This last Friday Debra Castillo from Cornell University visited Knox to give a lecture on gender and identity in Tijuana Mexico, focusing particularly on the lives of sex workers in Tijuana. The Department invited Castillo for Global Studies and the Caterpillar Club Foundation.
Castillo opened with a discussion of the stereotyped name Tijuana has made for itself. Castillo said that many people see Tijuana as a “literal and figurative dump” for the bordering countries of Mexico and the United States. There is a “sexualized abundance of things and people,” she went on. In particular she points to the
Abuelita Bar in Tijuana as symbolizing this sexualized fantasy.
“It was the Mexico of the movies,” she said. At night foreigners often cross the border to take advantage of Tijuana’s red zone, la zona norte, where prostitution is legal.
However, this image is not indicative of the true life of many of Tijuana’s prostitutes. Castillo said that there were 1,500 women in prostitution, with 300 men and transsexuals in prostitution, that can be found in clubs, streets and parks. Prostitution, she said, is an effect of the lagging economy, with many people coming from the countryside to spend a few months in the city in sex work before returning home. The sex workers’ community has separated the workers into two groups, she explained: those that work for the families and practical goods, and those that work for things like drugs and alcohol.
Prostitutes whose money goes to feed their families justify their work because they “see the family better itself precisely because of the assistance they’ve been able to provide,” said Castillo. Sometimes these prostitutes will “hide [their] real jobs from [their] family, using a secondary source of income.” However, family members do not question each other about it, since especially in Tijuana the “silence [is] out of respect.”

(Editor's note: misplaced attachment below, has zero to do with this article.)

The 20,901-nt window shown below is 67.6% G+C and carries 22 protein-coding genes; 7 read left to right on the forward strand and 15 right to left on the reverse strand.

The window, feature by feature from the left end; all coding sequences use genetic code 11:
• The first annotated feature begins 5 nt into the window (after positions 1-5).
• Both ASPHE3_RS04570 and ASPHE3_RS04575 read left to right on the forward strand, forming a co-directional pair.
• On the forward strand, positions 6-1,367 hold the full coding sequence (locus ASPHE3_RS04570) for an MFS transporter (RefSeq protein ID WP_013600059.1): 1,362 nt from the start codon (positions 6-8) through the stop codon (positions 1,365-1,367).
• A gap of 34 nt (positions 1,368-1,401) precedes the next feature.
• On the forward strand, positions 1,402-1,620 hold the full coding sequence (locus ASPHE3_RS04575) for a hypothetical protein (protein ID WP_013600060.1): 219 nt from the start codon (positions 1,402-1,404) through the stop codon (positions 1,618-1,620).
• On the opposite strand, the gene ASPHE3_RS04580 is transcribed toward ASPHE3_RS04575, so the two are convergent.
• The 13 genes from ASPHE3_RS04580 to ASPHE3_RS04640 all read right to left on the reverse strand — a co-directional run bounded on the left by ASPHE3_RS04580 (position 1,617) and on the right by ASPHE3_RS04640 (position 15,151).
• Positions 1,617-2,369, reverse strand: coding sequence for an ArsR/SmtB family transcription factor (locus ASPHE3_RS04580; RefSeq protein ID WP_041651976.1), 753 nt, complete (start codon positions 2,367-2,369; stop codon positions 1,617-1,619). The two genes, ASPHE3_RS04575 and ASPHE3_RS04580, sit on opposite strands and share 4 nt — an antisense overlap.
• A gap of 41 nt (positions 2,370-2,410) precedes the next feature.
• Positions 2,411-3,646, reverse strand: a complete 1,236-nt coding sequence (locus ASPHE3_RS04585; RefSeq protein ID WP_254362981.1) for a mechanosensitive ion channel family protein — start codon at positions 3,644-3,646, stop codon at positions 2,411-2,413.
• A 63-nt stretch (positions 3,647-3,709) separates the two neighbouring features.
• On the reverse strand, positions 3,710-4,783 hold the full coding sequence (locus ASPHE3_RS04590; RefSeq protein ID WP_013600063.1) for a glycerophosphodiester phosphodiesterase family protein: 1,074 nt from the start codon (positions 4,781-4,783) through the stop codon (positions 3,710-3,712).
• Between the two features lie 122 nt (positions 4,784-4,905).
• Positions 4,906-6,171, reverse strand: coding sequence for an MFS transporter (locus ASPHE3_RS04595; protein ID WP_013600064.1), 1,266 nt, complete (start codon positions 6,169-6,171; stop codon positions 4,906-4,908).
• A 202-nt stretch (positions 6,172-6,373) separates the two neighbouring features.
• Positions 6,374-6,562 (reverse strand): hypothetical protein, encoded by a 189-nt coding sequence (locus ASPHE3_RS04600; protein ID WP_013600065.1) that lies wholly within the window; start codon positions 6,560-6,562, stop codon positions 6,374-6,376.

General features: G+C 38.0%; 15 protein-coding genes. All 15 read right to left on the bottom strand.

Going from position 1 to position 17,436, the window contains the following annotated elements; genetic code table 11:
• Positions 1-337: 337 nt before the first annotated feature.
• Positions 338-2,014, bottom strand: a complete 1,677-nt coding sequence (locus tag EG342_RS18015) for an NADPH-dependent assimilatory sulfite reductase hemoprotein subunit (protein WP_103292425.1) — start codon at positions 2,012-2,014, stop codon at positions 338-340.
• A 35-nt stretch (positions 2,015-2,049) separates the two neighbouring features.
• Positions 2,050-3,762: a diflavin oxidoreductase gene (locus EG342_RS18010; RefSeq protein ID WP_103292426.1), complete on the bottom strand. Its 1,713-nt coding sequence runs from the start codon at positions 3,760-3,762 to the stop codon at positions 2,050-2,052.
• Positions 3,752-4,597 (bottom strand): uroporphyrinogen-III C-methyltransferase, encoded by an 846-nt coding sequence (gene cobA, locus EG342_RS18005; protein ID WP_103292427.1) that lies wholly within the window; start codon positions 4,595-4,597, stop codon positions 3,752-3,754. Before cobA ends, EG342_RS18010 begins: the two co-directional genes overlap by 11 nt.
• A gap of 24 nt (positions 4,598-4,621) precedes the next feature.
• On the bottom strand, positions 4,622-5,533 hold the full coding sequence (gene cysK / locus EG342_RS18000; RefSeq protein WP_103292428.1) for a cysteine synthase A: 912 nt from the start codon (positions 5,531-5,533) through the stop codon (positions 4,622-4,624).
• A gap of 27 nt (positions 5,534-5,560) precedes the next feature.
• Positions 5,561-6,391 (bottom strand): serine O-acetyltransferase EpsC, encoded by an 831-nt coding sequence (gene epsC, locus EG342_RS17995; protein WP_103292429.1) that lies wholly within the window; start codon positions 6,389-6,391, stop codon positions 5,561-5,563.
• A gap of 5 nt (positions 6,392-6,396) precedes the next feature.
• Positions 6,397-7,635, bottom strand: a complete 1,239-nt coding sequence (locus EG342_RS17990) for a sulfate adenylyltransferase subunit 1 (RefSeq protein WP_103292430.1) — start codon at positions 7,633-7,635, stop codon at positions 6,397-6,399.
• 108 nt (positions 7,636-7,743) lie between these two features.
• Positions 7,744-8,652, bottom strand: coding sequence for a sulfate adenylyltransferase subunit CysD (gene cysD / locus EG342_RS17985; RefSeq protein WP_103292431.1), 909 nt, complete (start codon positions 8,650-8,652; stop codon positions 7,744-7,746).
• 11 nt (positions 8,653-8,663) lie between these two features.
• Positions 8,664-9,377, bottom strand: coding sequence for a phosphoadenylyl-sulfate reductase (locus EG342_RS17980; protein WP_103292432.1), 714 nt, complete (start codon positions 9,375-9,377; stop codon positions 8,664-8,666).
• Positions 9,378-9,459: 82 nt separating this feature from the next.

There are health codes among the communities in Tijuana. Prostitutes are required to get a health card, however only about 500 out of the 1,500 women have them. There is “required condom use.” Disease, which Castillo said is perceived to be “female associated,” comes from women who do not use a condom when they are not working. “Unlike responsible workers, [these] men and women don’t take care not to spread diseases,” said Castillo.
The perceived idea of patriarchal dominance in sex is set off by the sex workers knowledge of practice. In the game of sex work, Castillo explained that the “women see clientele as exploitable objects…[where] both imagine they are telling a story.” The clientele see the women as both “living dolls for use… and queens for whose attention they compete.”
While the government and websites like the “world sex guide” are claiming Tijuana is “a taste of real Mexico in a setting that is clean and safe,” Castillo counters that this is not entirely true for the workers. While female prostitutes can get some protection from police and club owners, there is a “greater risk of violence” for the transvestite communities of sexual workers. Castillo said that this community is more prone to violence because they are “more exposed because of the way [they] express [their] sexuality.” Castillo went on to explain that the workers were “open about beating and widespread robbery” of both themselves and their customers, and were “by no means [just] passive victims” in the cases.
Transsexual workers are also more prone to police conflict. Not only are they singled out for violence, but there are also accounts of “forced sex with police.” Because the transvestite community is small, police can recognize them even when they are not working and will often harass them.
Castillo is a professor at Cornell University, specializing in Hispanic literature and theater, and gender studies. She has published ten books and nearly 100 articles.